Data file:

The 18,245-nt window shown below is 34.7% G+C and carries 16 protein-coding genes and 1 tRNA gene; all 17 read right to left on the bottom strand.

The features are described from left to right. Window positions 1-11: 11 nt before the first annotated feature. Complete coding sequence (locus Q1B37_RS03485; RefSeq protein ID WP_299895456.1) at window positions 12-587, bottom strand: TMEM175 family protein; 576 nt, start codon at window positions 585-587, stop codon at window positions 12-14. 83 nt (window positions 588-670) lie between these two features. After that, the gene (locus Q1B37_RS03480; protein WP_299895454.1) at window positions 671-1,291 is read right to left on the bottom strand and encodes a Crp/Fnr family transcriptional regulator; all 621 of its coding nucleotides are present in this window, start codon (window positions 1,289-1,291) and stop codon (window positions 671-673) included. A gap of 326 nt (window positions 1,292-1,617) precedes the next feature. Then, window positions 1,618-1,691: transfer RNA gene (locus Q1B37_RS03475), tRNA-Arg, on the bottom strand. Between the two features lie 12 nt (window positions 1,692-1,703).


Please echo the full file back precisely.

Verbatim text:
The 18,245-nt window shown below is 34.7% G+C and carries 16 protein-coding genes and 1 tRNA gene; all 17 read right to left on the bottom strand.

The features are described from left to right. Window positions 1-11: 11 nt before the first annotated feature. Complete coding sequence (locus Q1B37_RS03485; RefSeq protein ID WP_299895456.1) at window positions 12-587, bottom strand: TMEM175 family protein; 576 nt, start codon at window positions 585-587, stop codon at window positions 12-14. 83 nt (window positions 588-670) lie between these two features. After that, the gene (locus Q1B37_RS03480; protein WP_299895454.1) at window positions 671-1,291 is read right to left on the bottom strand and encodes a Crp/Fnr family transcriptional regulator; all 621 of its coding nucleotides are present in this window, start codon (window positions 1,289-1,291) and stop codon (window positions 671-673) included. A gap of 326 nt (window positions 1,292-1,617) precedes the next feature. Then, window positions 1,618-1,691: transfer RNA gene (locus Q1B37_RS03475), tRNA-Arg, on the bottom strand. Between the two features lie 12 nt (window positions 1,692-1,703).